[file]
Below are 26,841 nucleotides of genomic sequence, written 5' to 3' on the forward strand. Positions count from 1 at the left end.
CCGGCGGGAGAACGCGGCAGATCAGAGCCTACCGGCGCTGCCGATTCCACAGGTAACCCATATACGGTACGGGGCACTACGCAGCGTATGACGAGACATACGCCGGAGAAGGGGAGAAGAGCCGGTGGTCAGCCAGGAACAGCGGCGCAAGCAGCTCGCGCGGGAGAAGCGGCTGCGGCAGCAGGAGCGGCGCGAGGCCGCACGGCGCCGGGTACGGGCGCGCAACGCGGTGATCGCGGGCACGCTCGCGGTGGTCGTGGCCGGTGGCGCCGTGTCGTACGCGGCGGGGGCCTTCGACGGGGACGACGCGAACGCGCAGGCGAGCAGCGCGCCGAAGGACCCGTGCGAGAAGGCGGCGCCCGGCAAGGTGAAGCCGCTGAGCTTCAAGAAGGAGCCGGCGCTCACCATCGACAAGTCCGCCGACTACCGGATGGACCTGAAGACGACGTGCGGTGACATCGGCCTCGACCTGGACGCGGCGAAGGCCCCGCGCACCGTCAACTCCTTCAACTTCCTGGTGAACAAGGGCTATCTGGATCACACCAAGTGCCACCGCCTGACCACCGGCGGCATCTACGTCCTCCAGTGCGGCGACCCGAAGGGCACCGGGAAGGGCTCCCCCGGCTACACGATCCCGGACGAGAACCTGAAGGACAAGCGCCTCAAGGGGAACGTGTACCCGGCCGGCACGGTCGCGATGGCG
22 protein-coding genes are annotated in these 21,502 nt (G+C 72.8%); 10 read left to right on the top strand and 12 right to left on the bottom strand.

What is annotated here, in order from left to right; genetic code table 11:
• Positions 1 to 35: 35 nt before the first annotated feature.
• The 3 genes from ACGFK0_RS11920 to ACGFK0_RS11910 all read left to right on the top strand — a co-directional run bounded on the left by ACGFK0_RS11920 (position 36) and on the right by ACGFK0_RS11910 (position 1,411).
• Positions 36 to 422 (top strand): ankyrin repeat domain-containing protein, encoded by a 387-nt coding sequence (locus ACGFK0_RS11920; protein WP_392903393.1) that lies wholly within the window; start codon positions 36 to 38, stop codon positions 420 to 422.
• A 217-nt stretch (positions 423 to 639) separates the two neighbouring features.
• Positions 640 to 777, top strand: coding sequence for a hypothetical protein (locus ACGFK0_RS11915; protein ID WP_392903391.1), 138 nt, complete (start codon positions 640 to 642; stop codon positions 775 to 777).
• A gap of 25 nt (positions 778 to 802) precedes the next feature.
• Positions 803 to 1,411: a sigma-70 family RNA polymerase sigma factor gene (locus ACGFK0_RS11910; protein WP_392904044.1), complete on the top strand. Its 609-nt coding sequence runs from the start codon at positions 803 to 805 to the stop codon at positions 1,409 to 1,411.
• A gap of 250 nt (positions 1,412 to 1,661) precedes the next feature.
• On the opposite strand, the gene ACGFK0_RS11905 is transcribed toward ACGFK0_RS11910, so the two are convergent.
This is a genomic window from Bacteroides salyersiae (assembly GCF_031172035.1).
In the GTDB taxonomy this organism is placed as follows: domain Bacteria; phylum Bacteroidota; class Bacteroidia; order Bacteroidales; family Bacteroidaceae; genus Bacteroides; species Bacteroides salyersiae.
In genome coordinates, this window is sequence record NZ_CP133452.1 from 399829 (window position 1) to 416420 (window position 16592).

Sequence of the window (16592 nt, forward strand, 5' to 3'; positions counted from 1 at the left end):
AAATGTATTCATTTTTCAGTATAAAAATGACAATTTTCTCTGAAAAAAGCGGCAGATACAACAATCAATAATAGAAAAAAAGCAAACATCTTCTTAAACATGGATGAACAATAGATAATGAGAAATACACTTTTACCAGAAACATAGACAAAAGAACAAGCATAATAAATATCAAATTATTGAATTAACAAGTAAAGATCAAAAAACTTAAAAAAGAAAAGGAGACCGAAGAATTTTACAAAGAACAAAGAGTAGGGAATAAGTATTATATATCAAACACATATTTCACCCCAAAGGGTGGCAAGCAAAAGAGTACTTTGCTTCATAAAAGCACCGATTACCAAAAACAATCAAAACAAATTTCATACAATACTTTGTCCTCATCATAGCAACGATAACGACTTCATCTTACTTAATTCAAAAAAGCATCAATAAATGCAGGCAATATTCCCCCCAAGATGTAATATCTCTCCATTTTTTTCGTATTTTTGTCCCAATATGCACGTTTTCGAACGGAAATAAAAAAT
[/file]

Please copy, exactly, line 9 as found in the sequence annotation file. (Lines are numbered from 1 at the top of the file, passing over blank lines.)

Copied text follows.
• Positions 640 to 777, top strand: coding sequence for a hypothetical protein (locus ACGFK0_RS11915; protein ID WP_392903391.1), 138 nt, complete (start codon positions 640 to 642; stop codon positions 775 to 777).